24th Image Symposium, Madrid, 20 – 22 June

Looking forward to delivering a keynote lecture and taking part in the Image Symposium 2017 in CA2M Centro de Arte Dos de Mayo in June.

24th Image Symposium – Glitch Futures. Data Speculation, Technocosmology and Dispossession in Times of Accelerated Capitalism, 20 − 22 JUNE 2017

The temperature of viscous Miami swamps rose as high-risk frequency trading propelled through sub-Atlantic fibre cable highways. The pulse of their desires synchronised with the construction rate of newly incepted tropical islands built on radioactive trade-debris by the bay of Dubai. And as orbiting space junk was transformed into military checkpoints for the recent colonies en route to the seven earth-like planets, the Extractivist Dream Society gathered to rethink flashy new forms of post-ethical marketing for the enhanced humans who were on their way.

This edition of the symposium reflects on the current visual production of accelerated capitalism, or how images, data and algorithms are articulating forms of governance due to their speculative nature: how they boost financial and urbanist speculation, operate as affective currencies, unleash paranoid wavelengths of cyberwarfare, and impact the pressing rise of climatic fictions via denialism and extra-planetary colonialism. For that purpose, this symposium is envisioned as a Futurological Data Bureau that sets out to analyse how the politics of image circulation are implicit in today’s material culture, fuelling rampant dispossession, extractivism and neo-colonialism. It explores how virtual reality produces devastating realities of technocratic austerity and widespread states of anxiety while draining and co-opting the production of future imaginaries. Consequently, the prospective aim of the Bureau will be to identify the glitch of these imaginaries, to collectively intervene the code malfunction and its interstices in order to relaunch the imagination of our futures.

The IMAGE SYMPOSIUM is a programme devoted to the collective reflection, theory and practice around image production and visual cultures, comprising an international seminar, workshops and an open call to the public for research projects.

With contributions by Klara Anna Capova, Julie Doyle, Lisa Messeri, Metahaven, César Rendueles, Gean Moreno, and Sidsel Meineche Hansen, followed by respondents José Manuel Bueso, Marta Peirano, Diego del Pozo.

Workshops by Regina de Miguel, Metahaven, Gean Moreno.

The symposium will be held on 20, 21 J and 22 june from 4:00 to 8:00 pm and workshops on 20, 21 and 22 June from 11:00 am to 14:00 pm.

Enrolment free until 19 June

CONFERENCE PROGRAM

20 JUN 16:00 – 20:00
Climate warfare and extraplanetary imaginings
Ever more, planetary transcendence is used as a horizon of conquest, projecting human future beyond tangible spatiality. The New Space Age arrives at this moment of widespread-felt planetary crisis, when the demand for resource management incites a shift to the engineered futures of extraplanetary quest. Ever since the cold war era, several nations have invested in the militarisation of space as a horizon for investment, projecting in it its growth-led economies, nuclear surveillance plans, and extractivist policies. At the same time, Earth’s climate models have been successively disputed, with a constant challenge linked to data erasure and manipulation to control mainstream opinion. Inquiring into how the implications of data analysis are involved in mythmaking and cosmology today, we will explore how are our representation systems affecting material politics in earth today. How have planetary and space representations been altered through the politics of imagining technologies over the last few years? Furthermore, how is this shift towards space extractivism implied in the systemic and ecologic relation we have with the Earth?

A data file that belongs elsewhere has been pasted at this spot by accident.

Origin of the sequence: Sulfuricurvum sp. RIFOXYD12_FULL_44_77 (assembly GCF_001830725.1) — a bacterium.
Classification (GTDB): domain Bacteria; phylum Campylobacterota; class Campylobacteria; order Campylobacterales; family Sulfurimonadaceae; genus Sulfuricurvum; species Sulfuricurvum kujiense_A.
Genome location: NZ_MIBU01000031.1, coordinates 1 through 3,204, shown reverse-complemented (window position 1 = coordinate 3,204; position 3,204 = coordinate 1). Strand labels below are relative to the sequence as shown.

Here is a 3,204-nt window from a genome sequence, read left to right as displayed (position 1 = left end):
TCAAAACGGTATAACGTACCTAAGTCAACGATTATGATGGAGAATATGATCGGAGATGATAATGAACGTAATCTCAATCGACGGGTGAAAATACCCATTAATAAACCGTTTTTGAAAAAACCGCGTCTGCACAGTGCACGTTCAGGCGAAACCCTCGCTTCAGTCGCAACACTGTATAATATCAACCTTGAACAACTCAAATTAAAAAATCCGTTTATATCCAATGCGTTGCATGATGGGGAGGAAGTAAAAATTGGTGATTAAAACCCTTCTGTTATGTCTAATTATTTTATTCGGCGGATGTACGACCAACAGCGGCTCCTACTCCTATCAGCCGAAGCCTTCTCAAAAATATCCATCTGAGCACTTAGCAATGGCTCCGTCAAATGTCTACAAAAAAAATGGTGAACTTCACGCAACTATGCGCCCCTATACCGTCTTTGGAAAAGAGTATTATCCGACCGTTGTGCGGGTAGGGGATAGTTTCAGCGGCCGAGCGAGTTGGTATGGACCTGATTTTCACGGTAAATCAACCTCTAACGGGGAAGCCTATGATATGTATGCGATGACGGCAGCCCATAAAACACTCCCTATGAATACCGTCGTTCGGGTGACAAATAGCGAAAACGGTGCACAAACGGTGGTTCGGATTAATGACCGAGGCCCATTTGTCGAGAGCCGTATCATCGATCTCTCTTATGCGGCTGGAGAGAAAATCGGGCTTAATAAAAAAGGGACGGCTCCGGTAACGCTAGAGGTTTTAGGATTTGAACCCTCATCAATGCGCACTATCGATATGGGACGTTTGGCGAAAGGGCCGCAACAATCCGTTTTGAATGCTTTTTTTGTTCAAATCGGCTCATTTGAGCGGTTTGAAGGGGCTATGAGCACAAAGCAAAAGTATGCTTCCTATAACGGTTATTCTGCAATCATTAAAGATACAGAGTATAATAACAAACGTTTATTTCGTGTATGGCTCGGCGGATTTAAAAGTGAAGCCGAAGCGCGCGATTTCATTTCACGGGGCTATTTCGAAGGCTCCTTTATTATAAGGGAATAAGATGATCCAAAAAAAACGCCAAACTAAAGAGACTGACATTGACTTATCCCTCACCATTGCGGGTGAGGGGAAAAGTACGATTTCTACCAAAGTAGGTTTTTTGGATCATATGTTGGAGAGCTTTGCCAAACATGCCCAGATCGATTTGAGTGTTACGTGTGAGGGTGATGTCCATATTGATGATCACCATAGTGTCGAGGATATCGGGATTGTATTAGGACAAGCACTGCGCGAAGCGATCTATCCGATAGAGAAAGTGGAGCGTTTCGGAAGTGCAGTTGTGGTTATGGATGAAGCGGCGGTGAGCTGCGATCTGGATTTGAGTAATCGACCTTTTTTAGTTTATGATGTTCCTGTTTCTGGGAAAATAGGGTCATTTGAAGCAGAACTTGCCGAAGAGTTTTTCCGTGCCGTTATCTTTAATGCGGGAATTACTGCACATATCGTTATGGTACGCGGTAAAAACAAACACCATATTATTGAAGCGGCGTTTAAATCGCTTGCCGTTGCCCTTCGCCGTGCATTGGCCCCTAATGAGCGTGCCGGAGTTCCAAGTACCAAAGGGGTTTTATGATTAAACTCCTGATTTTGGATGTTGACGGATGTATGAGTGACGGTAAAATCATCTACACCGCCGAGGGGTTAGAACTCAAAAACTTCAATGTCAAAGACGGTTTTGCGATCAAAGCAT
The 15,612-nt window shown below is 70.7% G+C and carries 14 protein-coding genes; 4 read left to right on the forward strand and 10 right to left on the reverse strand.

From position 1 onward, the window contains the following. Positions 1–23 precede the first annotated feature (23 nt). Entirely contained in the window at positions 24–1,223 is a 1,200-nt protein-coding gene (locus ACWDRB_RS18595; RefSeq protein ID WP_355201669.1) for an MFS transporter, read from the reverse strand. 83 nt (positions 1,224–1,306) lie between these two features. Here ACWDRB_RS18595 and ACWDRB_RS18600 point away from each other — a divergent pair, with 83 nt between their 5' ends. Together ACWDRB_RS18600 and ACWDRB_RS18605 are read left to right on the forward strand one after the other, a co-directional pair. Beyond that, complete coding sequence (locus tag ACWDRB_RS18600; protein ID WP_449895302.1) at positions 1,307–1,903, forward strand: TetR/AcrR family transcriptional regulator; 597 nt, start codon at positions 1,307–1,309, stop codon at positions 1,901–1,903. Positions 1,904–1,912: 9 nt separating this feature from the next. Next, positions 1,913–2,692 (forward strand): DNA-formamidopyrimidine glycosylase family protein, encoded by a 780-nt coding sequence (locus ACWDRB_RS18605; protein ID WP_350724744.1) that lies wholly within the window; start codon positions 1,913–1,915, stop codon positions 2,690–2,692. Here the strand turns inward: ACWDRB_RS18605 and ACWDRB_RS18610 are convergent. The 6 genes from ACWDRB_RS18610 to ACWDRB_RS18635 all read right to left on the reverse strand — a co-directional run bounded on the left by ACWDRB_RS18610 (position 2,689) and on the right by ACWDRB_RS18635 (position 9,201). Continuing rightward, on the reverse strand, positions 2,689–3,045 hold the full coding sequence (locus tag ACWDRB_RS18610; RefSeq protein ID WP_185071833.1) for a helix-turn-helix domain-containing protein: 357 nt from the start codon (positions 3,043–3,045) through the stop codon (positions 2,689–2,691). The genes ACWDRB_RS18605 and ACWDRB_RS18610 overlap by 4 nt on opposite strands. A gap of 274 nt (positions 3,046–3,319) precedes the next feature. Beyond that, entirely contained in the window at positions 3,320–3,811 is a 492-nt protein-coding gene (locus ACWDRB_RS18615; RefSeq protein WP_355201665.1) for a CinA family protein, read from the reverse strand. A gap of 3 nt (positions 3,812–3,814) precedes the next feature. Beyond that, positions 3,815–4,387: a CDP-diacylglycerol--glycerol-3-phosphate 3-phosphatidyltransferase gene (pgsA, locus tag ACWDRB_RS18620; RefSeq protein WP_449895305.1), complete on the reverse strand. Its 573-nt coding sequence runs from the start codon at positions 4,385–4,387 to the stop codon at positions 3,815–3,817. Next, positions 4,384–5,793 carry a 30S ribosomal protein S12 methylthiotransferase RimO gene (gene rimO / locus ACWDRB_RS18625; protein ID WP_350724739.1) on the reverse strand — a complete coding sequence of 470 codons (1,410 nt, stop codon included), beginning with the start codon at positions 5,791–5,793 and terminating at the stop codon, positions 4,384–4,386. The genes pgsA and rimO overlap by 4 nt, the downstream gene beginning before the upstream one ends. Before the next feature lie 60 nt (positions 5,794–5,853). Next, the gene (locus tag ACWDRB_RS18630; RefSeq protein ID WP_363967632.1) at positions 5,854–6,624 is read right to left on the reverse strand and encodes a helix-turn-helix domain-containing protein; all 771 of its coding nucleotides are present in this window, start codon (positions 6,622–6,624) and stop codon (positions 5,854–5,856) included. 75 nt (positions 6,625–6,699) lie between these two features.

Speakers
Klara Anna Capova is Honorary Research Fellow, Department of Anthropology at the Durham University (UK) and Visiting Research Fellow at Pufendorf Institute for Advanced Studies in Lund University (Sweden). She is a sociocultural anthropologist working in Science and Technology Studies. Her main research interests are in the social study of astrobiology and scientific search for extraterrestrial life in general. Klara Anna is looking into transformations of human relations to outer space, developments in contemporary worldviews and studies how science changes society.

Julie Doyle is Professor of Media and Communication, and Co-Chair of the Centre for Research in Spatial, Environmental and Cultural Politics, University of Brighton. Her research explores how visual media and culture shape climate change communication and engagement. Prof. Doyle has collaborated with visual artists and practitioners, and provided consultancy for environmental NGOs, government, and the sustainability communications sector.